There is agreement amongst key stakeholders about the key defining characteristics of open-access mega-journals: they are defined by their large scale, wide scope, open-access (OA) business model, and 'soundness-only' peer review. This combination is unprecedented. However, there is some disagreement about the factors' relative importance. Commercial publishers typically emphasised large size, and non-profit publishers, the approach to peer-review. The innovative approach to peer review of OAMJs has proved to be particularly controversial. In this approach, judgements on acceptance of articles for publication dispense with assessments of their novelty, significance or relevant to a particular readership (factors normally taken into account in selective journals) and focus entirely on their soundness or rigour.

There is also considerable controversy about the value OAMJs, with views varying between those who see mega-journals as a very significant component of the future of journal publishing and those who see them as a dumping ground for low-quality content. The debate is, however, complicated by the fact that, as our research shows, there is also considerable variation across the OAMJ category, meaning there is no such thing as a typical mega-journal. There are significant variations across the category with very large scale titles such as 'PLOS ONE' and 'Scientific Reports', other established smaller titles such as 'PeerJ', discipline specific titles such as 'BMJ Open' and 'AIP Advances', and then a range of essentially 'cascade journals' that accept articles rejected by more highly-selective titles (often published by the same publishing house).

Mega-journals have grown in number, particularly since 2011, and numbers of articles published in OAMJs have also grown. However, this growth has been largely driven by a small number of large titles, particularly 'Scientific Reports'. The first journal of its kind, 'PLOS ONE', after rapid growth from 2006 to 2012, has since shrunk as competition has developed. Mega-journals appear to have established a significant (if still quite small) market-share but figures suggest initial rapid growth is now slowing. They have established a place in the market but have not come to dominate in the way that some commentators predicted five years ago.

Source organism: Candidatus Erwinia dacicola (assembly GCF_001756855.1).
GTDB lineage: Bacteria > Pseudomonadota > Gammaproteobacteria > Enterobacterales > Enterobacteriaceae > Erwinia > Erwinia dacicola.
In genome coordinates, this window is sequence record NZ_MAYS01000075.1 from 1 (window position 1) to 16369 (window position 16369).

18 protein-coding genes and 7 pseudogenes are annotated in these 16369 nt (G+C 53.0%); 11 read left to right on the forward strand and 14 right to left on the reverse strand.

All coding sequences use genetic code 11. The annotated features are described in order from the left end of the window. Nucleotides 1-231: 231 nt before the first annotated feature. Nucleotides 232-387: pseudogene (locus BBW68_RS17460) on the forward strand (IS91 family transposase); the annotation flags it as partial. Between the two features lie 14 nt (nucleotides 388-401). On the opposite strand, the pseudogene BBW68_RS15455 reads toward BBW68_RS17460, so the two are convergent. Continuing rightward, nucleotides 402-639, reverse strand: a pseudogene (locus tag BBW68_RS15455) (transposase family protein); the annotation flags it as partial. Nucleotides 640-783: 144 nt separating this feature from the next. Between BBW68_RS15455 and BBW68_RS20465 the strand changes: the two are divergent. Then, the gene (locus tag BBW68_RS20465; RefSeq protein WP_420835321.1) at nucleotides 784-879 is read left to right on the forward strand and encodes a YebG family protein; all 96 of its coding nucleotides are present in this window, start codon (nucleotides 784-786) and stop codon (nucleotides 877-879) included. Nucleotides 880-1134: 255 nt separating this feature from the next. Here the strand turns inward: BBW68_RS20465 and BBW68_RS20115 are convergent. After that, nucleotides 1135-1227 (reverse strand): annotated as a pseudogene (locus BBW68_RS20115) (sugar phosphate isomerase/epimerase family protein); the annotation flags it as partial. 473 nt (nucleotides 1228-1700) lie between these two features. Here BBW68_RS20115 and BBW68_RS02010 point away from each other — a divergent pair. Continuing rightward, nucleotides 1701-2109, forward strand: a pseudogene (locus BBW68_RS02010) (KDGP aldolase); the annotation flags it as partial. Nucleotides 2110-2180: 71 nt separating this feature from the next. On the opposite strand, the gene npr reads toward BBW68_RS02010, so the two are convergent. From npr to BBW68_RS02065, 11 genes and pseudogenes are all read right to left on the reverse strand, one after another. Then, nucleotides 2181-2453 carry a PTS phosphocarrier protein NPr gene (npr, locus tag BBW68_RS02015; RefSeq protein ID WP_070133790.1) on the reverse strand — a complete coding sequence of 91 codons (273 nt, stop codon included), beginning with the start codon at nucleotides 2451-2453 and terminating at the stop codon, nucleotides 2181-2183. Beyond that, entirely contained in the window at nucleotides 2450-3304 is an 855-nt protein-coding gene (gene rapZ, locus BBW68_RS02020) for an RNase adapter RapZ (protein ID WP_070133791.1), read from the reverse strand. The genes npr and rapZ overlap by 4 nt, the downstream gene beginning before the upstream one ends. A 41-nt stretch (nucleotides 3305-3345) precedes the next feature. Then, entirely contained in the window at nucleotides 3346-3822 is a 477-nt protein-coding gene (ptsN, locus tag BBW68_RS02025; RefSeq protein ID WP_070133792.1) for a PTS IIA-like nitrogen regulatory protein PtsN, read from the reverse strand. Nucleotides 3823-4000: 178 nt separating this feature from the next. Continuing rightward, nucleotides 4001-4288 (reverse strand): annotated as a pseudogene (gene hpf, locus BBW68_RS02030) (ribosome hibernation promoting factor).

Publisher motivations for setting up mega-journals include range of major factors but these can be played out with more or less emphasis on 'societal benefit' or 'business benefit'. Key factors emerging from our analysis motivating publishers included the desire to provide "a home for everything" (including replication studies or null results which may be difficult to publish elsewhere), the aim of effecting significant change in the structure of the publishing industry, particularly focused on a desire to enable more 'open science' approaches. At the same time, publishers wish to achieve greater efficiency in their production systems (with the possibility of economies of scale), generate revenue in such a way that allows rapid scaling of content, retain rejections from highly-selective titles, and improve the way in which the publishing market operates. Some of these very ambitious aims have only been partially achieved.

Amongst researchers there is little awareness of the mega-journal concept, although a greater awareness of some OAMJ titles. There is little understanding, however, of what makes these titles different from conventional selective journals. One of the main challenges for mega-journals is developing and maintaining "communities" within broad scope journals, something our research shows to be important in researcher behaviour in their relationship with journals. The OAMJ model also remains particularly challenging in humanities and social sciences, where the nature of the literature is perceived not to fit the model, with approaches such as soundness-only peer review apparently making less sense.